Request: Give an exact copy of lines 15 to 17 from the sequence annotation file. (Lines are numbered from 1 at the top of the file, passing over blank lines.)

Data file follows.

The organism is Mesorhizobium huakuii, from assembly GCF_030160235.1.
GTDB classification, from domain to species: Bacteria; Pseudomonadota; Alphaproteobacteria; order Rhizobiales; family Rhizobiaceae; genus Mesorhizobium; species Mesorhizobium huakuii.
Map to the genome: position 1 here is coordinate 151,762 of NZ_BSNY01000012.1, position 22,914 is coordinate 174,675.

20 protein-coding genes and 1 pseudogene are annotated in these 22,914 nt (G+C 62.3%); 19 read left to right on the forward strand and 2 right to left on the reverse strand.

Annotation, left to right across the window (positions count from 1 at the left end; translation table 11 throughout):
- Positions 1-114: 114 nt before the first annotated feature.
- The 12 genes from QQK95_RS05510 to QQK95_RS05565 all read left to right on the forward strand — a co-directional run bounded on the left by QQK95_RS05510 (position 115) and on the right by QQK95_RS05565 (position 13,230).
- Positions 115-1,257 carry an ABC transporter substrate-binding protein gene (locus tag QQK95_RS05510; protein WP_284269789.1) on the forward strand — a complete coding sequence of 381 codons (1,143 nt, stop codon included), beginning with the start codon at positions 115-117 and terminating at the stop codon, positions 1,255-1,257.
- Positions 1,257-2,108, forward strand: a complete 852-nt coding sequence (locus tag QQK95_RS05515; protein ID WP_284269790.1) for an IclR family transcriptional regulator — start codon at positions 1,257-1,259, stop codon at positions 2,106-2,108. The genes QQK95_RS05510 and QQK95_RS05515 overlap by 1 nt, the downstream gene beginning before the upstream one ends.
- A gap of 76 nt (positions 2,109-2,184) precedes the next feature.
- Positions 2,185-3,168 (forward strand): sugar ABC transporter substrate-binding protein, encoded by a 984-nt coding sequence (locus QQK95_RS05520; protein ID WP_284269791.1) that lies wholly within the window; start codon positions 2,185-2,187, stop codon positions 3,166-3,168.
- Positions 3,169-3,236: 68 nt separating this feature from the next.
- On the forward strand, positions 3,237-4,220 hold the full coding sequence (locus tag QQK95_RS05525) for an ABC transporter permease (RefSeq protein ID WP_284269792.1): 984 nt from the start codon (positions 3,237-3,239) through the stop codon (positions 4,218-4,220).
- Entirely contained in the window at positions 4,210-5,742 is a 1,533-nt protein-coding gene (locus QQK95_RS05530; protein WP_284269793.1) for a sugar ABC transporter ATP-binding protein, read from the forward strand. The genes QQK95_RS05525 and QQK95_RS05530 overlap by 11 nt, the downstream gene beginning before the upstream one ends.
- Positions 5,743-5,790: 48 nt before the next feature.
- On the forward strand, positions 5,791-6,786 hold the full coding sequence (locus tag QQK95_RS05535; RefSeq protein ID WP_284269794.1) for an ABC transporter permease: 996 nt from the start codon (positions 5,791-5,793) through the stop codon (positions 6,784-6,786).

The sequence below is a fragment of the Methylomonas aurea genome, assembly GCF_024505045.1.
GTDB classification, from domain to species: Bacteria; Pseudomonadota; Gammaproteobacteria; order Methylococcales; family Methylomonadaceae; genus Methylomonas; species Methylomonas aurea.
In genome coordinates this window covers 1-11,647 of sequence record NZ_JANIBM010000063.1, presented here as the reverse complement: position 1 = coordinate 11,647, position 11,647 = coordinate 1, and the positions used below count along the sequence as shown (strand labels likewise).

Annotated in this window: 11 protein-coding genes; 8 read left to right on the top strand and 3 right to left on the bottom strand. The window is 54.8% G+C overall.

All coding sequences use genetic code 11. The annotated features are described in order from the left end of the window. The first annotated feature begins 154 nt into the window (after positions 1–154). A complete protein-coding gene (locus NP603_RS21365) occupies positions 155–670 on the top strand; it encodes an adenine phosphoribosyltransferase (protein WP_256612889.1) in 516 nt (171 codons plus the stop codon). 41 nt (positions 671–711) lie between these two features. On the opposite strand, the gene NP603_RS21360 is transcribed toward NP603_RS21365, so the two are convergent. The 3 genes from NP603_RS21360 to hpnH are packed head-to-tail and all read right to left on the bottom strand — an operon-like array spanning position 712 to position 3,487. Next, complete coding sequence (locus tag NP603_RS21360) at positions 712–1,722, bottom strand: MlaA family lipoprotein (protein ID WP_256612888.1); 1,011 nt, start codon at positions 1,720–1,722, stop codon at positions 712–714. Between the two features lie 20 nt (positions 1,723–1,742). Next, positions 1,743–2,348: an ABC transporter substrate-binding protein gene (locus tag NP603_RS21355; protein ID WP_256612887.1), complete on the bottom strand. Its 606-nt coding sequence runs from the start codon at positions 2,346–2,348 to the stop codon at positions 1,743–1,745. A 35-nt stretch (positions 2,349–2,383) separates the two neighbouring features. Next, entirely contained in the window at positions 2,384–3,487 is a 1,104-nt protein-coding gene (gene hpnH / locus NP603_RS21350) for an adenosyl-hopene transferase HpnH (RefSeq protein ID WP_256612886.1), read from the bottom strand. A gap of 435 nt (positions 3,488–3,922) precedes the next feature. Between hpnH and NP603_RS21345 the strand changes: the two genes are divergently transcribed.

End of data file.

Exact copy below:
- Positions 5,743-5,790: 48 nt before the next feature.
- On the forward strand, positions 5,791-6,786 hold the full coding sequence (locus tag QQK95_RS05535; RefSeq protein ID WP_284269794.1) for an ABC transporter permease: 996 nt from the start codon (positions 5,791-5,793) through the stop codon (positions 6,784-6,786).

The sequence below is a fragment of the Methylomonas aurea genome, assembly GCF_024505045.1.